May 31st 2045
"Vitals are normal. Brain activity is strong. White cell count remains exaggerated. Dana, how do you feel?"
The MRI scanner putters down into silence, and Dr. Connor's voice rings through the ear-buds clear and cool-mannered. My arms and legs are planted firm and still at my side as the curved sides fold open around me and the bed whirs gently forward, out of the machine that had me in panic attacks a year ago. Now, I just chuckle to myself that it looks like a giant egg.
"Hungry," I answer honestly. I rarely give them anything useful to go with. It's the same with the psychiatrist, I talk more about what I think Lisa's thinking than about what I'm thinking. The truth is that I've been feeling sick all day, but that's down to the fact that it's monthly check-up, and I know Extraction is coming up after lunch.
"Almost done, darling," says the voice I love hearing. Dr Seymour's an elderly man, but he has such a suave voice that every time he leads the Extraction, I close my eyes and imagine him fifty years younger. "You can sit up now."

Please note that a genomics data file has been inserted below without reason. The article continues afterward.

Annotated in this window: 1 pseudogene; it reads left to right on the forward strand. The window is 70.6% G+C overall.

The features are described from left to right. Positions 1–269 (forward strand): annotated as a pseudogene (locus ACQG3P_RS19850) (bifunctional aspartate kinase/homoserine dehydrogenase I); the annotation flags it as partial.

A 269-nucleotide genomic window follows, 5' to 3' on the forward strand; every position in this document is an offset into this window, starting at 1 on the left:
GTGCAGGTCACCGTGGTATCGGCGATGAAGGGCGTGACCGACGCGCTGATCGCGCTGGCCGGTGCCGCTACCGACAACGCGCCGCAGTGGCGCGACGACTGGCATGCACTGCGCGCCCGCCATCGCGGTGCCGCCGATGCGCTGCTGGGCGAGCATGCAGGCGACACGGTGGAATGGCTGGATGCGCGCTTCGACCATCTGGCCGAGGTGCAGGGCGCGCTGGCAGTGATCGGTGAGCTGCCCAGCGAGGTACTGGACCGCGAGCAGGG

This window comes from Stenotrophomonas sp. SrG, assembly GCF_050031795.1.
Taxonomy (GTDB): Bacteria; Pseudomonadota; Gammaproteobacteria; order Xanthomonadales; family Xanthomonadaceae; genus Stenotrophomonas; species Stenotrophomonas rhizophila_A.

I do so slowly, the dizziness returning and my stomach growling for food. My scrub trousers crinkle loudly as I twist my legs over the bed's edge and slip down, the scrub shirt showing my mid-riff as I stretch my limbs that have gone numb after a good half an hour in the scanner. I'm alone in the room - a circular room high up in one of the central hospital towers - but a light goes on in the room next door, illuminating the window where three of my doctors stand next to computers, reams of files under their arms.
"You passed with flying colours," says Dr. Connor, wiping sweat from his receding hairline.
"Did you expect anything else?" I ask sarcastically, fiddling with my itchy patient bracelet.
"Well, not really, no," he admits.
"There's a slight change, a hormonal imbalance -," says Dr Andrews, flipping papers on his clipboard.
"Yes, it's my monthly," I say quickly, "you just have to ask." My second year anniversary at the White Lily Institute is fast approaching, but privacy was something I waved goodbye to in the first week.
"R - right, of course," he stammers. I sigh - he's new, it can't be helped.